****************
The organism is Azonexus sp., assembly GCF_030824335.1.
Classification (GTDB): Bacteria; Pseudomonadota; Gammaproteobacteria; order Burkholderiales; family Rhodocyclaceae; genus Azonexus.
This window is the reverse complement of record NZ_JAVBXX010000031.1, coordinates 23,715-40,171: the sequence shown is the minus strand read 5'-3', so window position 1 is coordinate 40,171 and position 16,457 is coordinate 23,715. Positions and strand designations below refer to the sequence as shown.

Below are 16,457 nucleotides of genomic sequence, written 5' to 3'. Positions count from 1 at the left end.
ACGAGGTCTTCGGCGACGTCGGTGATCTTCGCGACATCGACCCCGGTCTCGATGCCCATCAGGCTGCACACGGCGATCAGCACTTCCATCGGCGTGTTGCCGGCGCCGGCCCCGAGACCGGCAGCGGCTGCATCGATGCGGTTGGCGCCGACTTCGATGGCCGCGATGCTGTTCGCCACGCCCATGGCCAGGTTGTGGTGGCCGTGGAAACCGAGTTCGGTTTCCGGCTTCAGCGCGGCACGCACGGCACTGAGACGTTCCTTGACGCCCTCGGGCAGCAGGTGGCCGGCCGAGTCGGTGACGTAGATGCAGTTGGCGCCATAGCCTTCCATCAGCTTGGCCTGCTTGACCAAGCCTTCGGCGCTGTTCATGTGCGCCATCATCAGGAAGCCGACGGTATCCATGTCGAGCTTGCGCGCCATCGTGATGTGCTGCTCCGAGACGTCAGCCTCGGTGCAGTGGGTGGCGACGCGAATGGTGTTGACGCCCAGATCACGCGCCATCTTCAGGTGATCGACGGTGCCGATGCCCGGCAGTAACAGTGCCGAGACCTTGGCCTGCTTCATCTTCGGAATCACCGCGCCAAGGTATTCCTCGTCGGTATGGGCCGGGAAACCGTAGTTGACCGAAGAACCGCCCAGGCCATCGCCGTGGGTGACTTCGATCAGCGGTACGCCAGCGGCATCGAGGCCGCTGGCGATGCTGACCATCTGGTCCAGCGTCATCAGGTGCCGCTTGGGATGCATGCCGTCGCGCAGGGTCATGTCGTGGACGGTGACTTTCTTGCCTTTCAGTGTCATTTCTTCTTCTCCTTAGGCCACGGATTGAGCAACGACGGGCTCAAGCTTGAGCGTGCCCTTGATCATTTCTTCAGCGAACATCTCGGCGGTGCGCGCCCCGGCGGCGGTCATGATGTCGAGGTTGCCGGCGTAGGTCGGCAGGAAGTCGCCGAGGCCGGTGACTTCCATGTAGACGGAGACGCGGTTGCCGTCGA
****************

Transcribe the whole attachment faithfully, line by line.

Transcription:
The organism is Azonexus sp., assembly GCF_030824335.1.
Classification (GTDB): Bacteria; Pseudomonadota; Gammaproteobacteria; order Burkholderiales; family Rhodocyclaceae; genus Azonexus.
This window is the reverse complement of record NZ_JAVBXX010000031.1, coordinates 23,715-40,171: the sequence shown is the minus strand read 5'-3', so window position 1 is coordinate 40,171 and position 16,457 is coordinate 23,715. Positions and strand designations below refer to the sequence as shown.

Below are 16,457 nucleotides of genomic sequence, written 5' to 3'. Positions count from 1 at the left end.
ACGAGGTCTTCGGCGACGTCGGTGATCTTCGCGACATCGACCCCGGTCTCGATGCCCATCAGGCTGCACACGGCGATCAGCACTTCCATCGGCGTGTTGCCGGCGCCGGCCCCGAGACCGGCAGCGGCTGCATCGATGCGGTTGGCGCCGACTTCGATGGCCGCGATGCTGTTCGCCACGCCCATGGCCAGGTTGTGGTGGCCGTGGAAACCGAGTTCGGTTTCCGGCTTCAGCGCGGCACGCACGGCACTGAGACGTTCCTTGACGCCCTCGGGCAGCAGGTGGCCGGCCGAGTCGGTGACGTAGATGCAGTTGGCGCCATAGCCTTCCATCAGCTTGGCCTGCTTGACCAAGCCTTCGGCGCTGTTCATGTGCGCCATCATCAGGAAGCCGACGGTATCCATGTCGAGCTTGCGCGCCATCGTGATGTGCTGCTCCGAGACGTCAGCCTCGGTGCAGTGGGTGGCGACGCGAATGGTGTTGACGCCCAGATCACGCGCCATCTTCAGGTGATCGACGGTGCCGATGCCCGGCAGTAACAGTGCCGAGACCTTGGCCTGCTTCATCTTCGGAATCACCGCGCCAAGGTATTCCTCGTCGGTATGGGCCGGGAAACCGTAGTTGACCGAAGAACCGCCCAGGCCATCGCCGTGGGTGACTTCGATCAGCGGTACGCCAGCGGCATCGAGGCCGCTGGCGATGCTGACCATCTGGTCCAGCGTCATCAGGTGCCGCTTGGGATGCATGCCGTCGCGCAGGGTCATGTCGTGGACGGTGACTTTCTTGCCTTTCAGTGTCATTTCTTCTTCTCCTTAGGCCACGGATTGAGCAACGACGGGCTCAAGCTTGAGCGTGCCCTTGATCATTTCTTCAGCGAACATCTCGGCGGTGCGCGCCCCGGCGGCGGTCATGATGTCGAGGTTGCCGGCGTAGGTCGGCAGGAAGTCGCCGAGGCCGGTGACTTCCATGTAGACGGAGACGCGGTTGCCGTCGA